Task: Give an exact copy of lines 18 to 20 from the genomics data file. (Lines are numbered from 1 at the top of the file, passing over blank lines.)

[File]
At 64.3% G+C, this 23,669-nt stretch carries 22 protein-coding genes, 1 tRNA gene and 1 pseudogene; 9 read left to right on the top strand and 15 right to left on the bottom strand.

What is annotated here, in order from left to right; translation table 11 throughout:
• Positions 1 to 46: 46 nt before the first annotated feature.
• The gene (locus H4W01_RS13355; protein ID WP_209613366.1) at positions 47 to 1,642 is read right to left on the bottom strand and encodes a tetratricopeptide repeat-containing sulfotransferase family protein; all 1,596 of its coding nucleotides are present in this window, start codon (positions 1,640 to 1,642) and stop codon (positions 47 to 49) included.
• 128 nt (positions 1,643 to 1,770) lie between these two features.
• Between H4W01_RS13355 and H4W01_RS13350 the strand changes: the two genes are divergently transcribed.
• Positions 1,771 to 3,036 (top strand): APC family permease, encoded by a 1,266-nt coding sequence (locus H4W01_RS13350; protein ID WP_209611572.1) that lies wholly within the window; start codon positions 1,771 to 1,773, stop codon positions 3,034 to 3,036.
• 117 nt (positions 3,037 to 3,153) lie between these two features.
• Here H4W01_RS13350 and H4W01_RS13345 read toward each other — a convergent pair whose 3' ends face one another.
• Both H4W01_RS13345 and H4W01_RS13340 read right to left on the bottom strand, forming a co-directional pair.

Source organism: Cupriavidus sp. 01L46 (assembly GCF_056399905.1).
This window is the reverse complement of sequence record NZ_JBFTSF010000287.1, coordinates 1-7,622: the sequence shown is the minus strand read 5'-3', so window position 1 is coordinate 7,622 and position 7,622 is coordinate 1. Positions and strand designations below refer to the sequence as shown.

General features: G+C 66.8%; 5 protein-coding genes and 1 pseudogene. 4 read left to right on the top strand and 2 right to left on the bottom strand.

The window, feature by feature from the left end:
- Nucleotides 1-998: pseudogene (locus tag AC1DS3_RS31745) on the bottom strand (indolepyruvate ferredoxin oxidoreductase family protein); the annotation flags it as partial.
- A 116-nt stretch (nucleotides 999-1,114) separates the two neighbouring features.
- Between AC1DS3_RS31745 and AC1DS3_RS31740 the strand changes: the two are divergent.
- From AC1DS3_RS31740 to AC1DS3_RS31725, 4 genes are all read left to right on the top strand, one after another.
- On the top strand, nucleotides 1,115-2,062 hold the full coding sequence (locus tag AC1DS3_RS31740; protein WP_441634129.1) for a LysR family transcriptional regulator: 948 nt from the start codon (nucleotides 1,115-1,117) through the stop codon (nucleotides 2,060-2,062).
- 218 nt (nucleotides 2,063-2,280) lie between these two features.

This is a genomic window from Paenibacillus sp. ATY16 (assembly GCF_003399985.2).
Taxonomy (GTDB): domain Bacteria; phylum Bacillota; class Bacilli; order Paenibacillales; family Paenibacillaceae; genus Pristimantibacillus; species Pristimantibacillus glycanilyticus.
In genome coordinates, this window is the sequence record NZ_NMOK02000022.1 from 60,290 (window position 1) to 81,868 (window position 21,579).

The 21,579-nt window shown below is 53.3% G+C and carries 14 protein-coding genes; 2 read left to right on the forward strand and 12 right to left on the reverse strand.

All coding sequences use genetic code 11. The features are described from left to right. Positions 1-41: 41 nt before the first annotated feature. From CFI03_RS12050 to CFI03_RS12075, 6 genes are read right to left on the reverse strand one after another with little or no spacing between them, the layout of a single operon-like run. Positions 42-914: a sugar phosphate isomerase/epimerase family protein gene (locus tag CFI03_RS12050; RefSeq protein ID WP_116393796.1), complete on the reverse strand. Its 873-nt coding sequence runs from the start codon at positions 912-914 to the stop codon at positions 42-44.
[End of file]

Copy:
- From AC1DS3_RS31740 to AC1DS3_RS31725, 4 genes are all read left to right on the top strand, one after another.
- On the top strand, nucleotides 1,115-2,062 hold the full coding sequence (locus tag AC1DS3_RS31740; protein WP_441634129.1) for a LysR family transcriptional regulator: 948 nt from the start codon (nucleotides 1,115-1,117) through the stop codon (nucleotides 2,060-2,062).
- 218 nt (nucleotides 2,063-2,280) lie between these two features.